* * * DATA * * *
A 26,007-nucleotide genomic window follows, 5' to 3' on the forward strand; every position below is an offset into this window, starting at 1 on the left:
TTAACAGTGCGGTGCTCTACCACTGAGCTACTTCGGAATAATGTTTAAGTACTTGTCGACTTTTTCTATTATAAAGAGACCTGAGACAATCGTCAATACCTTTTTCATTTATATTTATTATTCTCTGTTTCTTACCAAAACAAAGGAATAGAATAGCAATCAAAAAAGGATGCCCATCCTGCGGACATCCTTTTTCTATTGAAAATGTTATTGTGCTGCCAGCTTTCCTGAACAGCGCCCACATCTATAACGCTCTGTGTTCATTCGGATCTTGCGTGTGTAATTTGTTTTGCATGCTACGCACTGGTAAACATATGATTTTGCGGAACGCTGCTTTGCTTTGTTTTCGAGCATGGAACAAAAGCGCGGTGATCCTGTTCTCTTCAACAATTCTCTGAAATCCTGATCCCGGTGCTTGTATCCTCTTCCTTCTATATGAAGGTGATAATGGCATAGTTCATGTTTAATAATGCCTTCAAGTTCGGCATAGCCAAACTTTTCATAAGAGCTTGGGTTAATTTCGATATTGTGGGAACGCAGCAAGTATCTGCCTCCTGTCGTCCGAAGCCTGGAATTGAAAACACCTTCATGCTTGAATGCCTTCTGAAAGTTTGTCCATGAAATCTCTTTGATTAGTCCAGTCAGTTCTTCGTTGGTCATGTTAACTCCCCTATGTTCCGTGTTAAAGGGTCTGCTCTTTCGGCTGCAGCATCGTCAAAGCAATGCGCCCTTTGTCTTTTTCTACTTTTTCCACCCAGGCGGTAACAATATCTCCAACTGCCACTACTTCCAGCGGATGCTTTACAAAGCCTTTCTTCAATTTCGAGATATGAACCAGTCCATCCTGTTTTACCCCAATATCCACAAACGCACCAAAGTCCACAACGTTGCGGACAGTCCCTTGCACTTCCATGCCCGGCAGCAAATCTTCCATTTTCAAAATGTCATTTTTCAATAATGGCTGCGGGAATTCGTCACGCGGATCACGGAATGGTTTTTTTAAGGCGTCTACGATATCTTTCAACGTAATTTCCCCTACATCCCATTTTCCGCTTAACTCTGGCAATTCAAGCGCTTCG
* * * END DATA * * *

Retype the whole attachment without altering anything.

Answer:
A 26,007-nucleotide genomic window follows, 5' to 3' on the forward strand; every position below is an offset into this window, starting at 1 on the left:
TTAACAGTGCGGTGCTCTACCACTGAGCTACTTCGGAATAATGTTTAAGTACTTGTCGACTTTTTCTATTATAAAGAGACCTGAGACAATCGTCAATACCTTTTTCATTTATATTTATTATTCTCTGTTTCTTACCAAAACAAAGGAATAGAATAGCAATCAAAAAAGGATGCCCATCCTGCGGACATCCTTTTTCTATTGAAAATGTTATTGTGCTGCCAGCTTTCCTGAACAGCGCCCACATCTATAACGCTCTGTGTTCATTCGGATCTTGCGTGTGTAATTTGTTTTGCATGCTACGCACTGGTAAACATATGATTTTGCGGAACGCTGCTTTGCTTTGTTTTCGAGCATGGAACAAAAGCGCGGTGATCCTGTTCTCTTCAACAATTCTCTGAAATCCTGATCCCGGTGCTTGTATCCTCTTCCTTCTATATGAAGGTGATAATGGCATAGTTCATGTTTAATAATGCCTTCAAGTTCGGCATAGCCAAACTTTTCATAAGAGCTTGGGTTAATTTCGATATTGTGGGAACGCAGCAAGTATCTGCCTCCTGTCGTCCGAAGCCTGGAATTGAAAACACCTTCATGCTTGAATGCCTTCTGAAAGTTTGTCCATGAAATCTCTTTGATTAGTCCAGTCAGTTCTTCGTTGGTCATGTTAACTCCCCTATGTTCCGTGTTAAAGGGTCTGCTCTTTCGGCTGCAGCATCGTCAAAGCAATGCGCCCTTTGTCTTTTTCTACTTTTTCCACCCAGGCGGTAACAATATCTCCAACTGCCACTACTTCCAGCGGATGCTTTACAAAGCCTTTCTTCAATTTCGAGATATGAACCAGTCCATCCTGTTTTACCCCAATATCCACAAACGCACCAAAGTCCACAACGTTGCGGACAGTCCCTTGCACTTCCATGCCCGGCAGCAAATCTTCCATTTTCAAAATGTCATTTTTCAATAATGGCTGCGGGAATTCGTCACGCGGATCACGGAATGGTTTTTTTAAGGCGTCTACGATATCTTTCAACGTAATTTCCCCTACATCCCATTTTCCGCTTAACTCTGGCAATTCAAGCGCTTCG